Global-warming-critics cite the ultra-high records to say that it used to be hotter, so there's no problem. Chris shows that they are probably wrong on historical counts. They also seem to be wrong on scientific issues, judging from the private remarks I hear from the overwhelming majority of scientists at American Geophysical Union conventions over many years. Politically, they appear to be little short of craven stooges, as revealed in Merchants of Doubt by Naomi Oreskes and Erik M. Conway, published by Bloomsbury in 2010.

Chris posted his preliminary report at Weather Underground. Now, he's on a United Nations committee to scientifically examine the reports of highest temperatures. Look for their official results in Spring 2012.

Classification Made Droll

Reviewed by © Norman Sperling, July 21, 2011. Published in The Journal of Irreproducible Results, v51 #4, August 2011.

The Stray Shopping Carts of Eastern North America: A Guide to Field Identification, by Julian Montague. Published by Abrams Image, New York, 2006. www.hnabooks.com . 0-8109-5520-2. $17.95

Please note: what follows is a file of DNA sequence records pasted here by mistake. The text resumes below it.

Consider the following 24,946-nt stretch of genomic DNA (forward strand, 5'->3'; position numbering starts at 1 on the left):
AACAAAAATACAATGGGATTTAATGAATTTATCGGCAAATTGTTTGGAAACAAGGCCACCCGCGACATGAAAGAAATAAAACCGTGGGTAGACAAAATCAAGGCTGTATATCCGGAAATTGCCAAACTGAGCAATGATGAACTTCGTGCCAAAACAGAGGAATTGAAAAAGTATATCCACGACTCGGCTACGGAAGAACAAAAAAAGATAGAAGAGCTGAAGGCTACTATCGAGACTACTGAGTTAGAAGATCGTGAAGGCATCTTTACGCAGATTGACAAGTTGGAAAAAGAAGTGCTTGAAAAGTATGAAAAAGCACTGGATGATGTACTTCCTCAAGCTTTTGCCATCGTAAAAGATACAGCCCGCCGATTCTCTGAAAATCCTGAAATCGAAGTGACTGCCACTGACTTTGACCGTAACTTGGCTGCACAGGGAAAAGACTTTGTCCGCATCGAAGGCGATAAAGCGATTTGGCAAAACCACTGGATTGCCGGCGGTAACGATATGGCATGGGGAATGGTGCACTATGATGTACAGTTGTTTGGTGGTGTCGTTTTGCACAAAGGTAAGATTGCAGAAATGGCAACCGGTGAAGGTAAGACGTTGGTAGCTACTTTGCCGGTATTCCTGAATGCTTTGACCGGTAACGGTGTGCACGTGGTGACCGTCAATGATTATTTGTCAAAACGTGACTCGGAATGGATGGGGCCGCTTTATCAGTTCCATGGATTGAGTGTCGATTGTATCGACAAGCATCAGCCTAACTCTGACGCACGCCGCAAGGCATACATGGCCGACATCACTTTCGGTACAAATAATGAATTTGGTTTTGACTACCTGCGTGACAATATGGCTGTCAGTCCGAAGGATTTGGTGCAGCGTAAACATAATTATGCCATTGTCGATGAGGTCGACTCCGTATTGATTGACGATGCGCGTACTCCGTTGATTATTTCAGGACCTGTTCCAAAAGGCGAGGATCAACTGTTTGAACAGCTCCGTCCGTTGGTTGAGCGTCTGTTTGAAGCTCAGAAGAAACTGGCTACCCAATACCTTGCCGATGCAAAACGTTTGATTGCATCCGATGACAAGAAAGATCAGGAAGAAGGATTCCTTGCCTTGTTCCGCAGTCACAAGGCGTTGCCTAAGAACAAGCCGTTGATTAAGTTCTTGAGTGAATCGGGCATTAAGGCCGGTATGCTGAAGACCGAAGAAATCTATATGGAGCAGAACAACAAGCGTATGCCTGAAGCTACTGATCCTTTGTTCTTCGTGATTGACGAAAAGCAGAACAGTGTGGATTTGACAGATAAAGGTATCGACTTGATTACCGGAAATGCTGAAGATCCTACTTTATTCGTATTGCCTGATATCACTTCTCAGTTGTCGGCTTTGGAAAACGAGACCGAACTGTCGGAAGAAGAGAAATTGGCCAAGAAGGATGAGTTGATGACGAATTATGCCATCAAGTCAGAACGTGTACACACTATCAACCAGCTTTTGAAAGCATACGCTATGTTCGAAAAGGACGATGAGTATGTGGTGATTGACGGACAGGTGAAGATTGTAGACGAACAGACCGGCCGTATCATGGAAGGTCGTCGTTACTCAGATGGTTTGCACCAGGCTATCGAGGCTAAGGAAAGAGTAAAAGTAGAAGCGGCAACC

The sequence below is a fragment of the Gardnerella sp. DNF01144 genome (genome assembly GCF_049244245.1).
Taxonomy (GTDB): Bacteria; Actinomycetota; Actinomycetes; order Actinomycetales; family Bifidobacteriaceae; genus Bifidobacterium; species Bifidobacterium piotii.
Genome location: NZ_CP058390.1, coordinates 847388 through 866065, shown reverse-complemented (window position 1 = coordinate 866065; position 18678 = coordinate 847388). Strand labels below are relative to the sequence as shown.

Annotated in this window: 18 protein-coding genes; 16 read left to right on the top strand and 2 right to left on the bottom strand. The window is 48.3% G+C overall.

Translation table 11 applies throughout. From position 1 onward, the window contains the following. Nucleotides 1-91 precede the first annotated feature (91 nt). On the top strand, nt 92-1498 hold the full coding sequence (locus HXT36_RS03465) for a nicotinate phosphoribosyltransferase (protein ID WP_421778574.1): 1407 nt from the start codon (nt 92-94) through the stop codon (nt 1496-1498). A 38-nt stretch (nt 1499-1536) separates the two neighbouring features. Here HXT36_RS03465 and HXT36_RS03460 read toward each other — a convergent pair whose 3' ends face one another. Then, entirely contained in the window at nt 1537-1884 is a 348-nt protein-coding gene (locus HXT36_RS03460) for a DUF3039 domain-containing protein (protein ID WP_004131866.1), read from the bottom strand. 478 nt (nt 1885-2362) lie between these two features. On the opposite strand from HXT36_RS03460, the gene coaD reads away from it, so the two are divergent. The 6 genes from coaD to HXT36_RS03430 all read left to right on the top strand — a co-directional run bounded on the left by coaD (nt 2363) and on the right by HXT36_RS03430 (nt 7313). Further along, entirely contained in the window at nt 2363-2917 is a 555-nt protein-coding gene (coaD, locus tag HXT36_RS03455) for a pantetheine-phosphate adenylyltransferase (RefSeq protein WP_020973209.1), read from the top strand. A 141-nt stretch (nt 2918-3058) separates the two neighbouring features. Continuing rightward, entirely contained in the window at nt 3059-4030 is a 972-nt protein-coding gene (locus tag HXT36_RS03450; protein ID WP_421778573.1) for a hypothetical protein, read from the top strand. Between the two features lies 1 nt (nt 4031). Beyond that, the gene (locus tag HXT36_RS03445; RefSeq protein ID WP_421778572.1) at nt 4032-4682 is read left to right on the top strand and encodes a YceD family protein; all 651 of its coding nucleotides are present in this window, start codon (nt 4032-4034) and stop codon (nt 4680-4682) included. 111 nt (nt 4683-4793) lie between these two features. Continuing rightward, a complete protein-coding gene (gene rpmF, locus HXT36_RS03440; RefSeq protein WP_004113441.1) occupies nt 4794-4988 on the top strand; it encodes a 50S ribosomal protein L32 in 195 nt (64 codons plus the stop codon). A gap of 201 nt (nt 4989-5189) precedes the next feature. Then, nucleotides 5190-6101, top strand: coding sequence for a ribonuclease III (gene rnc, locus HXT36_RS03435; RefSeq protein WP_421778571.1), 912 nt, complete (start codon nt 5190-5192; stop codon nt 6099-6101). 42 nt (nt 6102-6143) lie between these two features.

Scientific classification principles can be applied very widely. Artist Julian Montague applies them, with droll irony, to the situations in which stray shopping carts are found around Buffalo. He classifies their condition, their origin and distance from it, and how they apparently came to the places where he found them. Montague's shopping carts progress through categories as weather, vandals, and snowplows batter them. Every example is photographed, with the author's classifications and occasional brief comment.

Shopping carts typically stray to the grimier parts of town, so the setting is often along railroad tracks and creeks, amid graffiti-covered walls, tires, underbrush, trash, and snow. Montague systematically excludes humans from his photos - only 1 or 2 can be discerned in distant backgrounds. This casts an "abandoned" feel over Buffalo.

Montague does not classify or give any taxonomy to the carts themselves. His classification deals with where they are found, not their inherent characteristics. In doing so, the book resembles astronomer J. Allen Hynek's attempt to categorize reports of encounters with extraterrestrials. "Close Encounters of the Third Kind" made a splendid title for a good movie. But it was never scientifically useful because it did not classify extraterrestrials, which was what we wanted to learn about, but rather how far they were from humans at the time of encounter, which is far less interesting and often accidental.

Montague's book can be used to demonstrate principles of classification in an amusing way, without getting tangled in Latin, Greek, or scientific technicalities.

The Journal of Irreproducible Results
This Book Warps Space and Time
What Your Astronomy Textbook Won't Tell You